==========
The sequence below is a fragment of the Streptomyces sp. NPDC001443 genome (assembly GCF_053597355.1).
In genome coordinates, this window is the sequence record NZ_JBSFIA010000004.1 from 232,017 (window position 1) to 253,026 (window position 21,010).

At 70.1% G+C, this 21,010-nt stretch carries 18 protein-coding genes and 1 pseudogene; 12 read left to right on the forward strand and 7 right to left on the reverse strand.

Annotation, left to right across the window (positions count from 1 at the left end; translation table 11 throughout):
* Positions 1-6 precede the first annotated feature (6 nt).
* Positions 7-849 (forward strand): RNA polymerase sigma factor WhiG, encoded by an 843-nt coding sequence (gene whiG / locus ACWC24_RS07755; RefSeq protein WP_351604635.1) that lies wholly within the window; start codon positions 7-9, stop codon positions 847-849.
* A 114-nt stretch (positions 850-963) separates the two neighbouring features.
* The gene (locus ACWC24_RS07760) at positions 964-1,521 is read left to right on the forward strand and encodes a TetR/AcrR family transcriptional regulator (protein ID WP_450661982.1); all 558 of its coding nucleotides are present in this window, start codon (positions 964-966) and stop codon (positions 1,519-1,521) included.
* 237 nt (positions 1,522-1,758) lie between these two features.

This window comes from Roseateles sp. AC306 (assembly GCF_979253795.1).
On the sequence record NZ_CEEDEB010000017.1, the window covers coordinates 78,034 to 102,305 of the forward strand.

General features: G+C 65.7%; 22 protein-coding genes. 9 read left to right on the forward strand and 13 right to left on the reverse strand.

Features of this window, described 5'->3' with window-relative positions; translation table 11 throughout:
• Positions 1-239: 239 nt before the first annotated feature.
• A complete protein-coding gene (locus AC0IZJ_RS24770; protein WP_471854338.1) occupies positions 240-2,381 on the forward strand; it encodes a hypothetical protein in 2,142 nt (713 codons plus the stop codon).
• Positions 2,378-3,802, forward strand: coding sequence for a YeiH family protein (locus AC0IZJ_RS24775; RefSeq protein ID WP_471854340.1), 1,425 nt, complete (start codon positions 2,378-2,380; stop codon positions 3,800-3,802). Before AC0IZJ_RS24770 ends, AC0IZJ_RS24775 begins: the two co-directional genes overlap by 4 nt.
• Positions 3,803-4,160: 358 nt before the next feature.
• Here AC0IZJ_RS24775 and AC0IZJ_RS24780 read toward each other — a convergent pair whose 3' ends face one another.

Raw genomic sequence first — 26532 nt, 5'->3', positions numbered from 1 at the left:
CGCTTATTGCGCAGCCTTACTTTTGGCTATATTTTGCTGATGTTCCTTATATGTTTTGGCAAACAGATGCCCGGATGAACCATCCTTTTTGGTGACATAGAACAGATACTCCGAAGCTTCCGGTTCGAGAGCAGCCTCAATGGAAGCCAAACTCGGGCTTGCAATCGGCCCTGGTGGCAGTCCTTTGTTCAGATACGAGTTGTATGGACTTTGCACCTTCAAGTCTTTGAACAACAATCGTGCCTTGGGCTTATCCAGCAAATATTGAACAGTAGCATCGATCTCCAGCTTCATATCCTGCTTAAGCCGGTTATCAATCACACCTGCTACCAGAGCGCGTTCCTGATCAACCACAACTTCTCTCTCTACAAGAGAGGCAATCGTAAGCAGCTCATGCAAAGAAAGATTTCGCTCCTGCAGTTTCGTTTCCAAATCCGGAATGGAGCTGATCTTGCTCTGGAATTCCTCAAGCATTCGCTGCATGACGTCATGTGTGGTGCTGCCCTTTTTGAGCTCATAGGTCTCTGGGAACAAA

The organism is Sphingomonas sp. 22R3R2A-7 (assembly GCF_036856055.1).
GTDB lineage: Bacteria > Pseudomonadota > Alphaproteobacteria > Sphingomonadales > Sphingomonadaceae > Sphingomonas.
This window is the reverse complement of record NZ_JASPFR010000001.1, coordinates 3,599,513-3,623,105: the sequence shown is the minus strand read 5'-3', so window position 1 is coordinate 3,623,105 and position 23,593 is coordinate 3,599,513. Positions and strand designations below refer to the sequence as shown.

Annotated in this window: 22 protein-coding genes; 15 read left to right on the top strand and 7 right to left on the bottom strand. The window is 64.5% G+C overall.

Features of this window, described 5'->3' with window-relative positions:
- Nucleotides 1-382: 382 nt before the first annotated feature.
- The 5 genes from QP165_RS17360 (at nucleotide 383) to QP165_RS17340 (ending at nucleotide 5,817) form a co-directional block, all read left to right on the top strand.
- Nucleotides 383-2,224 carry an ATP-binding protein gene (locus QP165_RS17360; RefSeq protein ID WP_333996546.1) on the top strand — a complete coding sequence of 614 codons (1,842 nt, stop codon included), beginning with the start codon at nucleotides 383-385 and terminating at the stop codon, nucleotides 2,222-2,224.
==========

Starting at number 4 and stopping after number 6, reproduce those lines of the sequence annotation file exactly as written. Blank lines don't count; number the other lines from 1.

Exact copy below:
Annotation, left to right across the window (positions count from 1 at the left end; translation table 11 throughout):
* Positions 1-6 precede the first annotated feature (6 nt).
* Positions 7-849 (forward strand): RNA polymerase sigma factor WhiG, encoded by an 843-nt coding sequence (gene whiG / locus ACWC24_RS07755; RefSeq protein WP_351604635.1) that lies wholly within the window; start codon positions 7-9, stop codon positions 847-849.